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Reference Angle Calculator

What is a reference angle? — Reference angle definitionGraph quadrants and trigonometric functionsHow to find the reference angle for degrees?How do I calculate the reference angle in radians?How to use this reference angle calculator?What is the reference angle for…FAQs

Our reference angle calculator is a handy tool for recalculating angles into their acute version. All you have to do is simply input any positive angle into the field, and this calculator will find the reference angle for you. This article explains what a reference angle is, providing a reference angle definition.

It will also provide you with a step-by-step guide on how to find a reference angle in radians and degrees, along with a few examples. Keep scrolling, and you'll find a graph with quadrants as well!

What is a reference angle? — Reference angle definition

Look at the picture above. Every angle is measured from the positive part of the x-axis to its terminal line (the line that determines the end of the angle) traveling counterclockwise. If you want to find the reference angle, you have to find the smallest possible angle formed by the x-axis and the terminal line, going either clockwise or counterclockwise.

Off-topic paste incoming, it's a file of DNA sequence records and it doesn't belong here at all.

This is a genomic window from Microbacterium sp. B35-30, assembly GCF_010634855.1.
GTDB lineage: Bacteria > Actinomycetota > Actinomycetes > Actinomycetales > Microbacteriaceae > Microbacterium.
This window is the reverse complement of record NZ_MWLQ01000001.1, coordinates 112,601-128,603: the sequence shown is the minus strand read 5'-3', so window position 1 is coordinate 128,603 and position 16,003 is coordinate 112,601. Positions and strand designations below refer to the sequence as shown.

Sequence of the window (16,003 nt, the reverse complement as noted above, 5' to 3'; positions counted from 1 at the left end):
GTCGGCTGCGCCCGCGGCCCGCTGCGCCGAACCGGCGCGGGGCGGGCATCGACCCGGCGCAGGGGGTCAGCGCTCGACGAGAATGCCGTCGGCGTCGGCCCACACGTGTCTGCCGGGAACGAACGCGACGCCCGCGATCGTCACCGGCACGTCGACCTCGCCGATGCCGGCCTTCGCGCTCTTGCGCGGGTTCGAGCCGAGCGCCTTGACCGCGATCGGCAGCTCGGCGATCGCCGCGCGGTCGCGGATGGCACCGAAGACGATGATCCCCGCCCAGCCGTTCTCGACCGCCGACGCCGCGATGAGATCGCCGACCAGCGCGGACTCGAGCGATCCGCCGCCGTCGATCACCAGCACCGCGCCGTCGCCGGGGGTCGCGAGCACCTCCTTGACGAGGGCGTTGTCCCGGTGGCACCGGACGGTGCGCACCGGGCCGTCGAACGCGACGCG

Reference angles are useful in trigonometry. If you want to find the sine or cosine of any arbitrary angle, you first have to look for its reference angle in the first quarter. Then you can find the trigonometric function of the reference angle and choose a proper sign.

The most commonly used angles and their trigonometric functions can be found in the table below:

α(°)

30°

45°

60°

90°

180°

270°

360°

0

π/6

π/4

π/3

π/2

π

3π/2

sin(α)

0

1/2

√2/2

√3/2

1

0

−1

0

cos(α)

1

√3/2

√2/2

1/2

0

−1

0

1

tg(α)

0

√3/3

1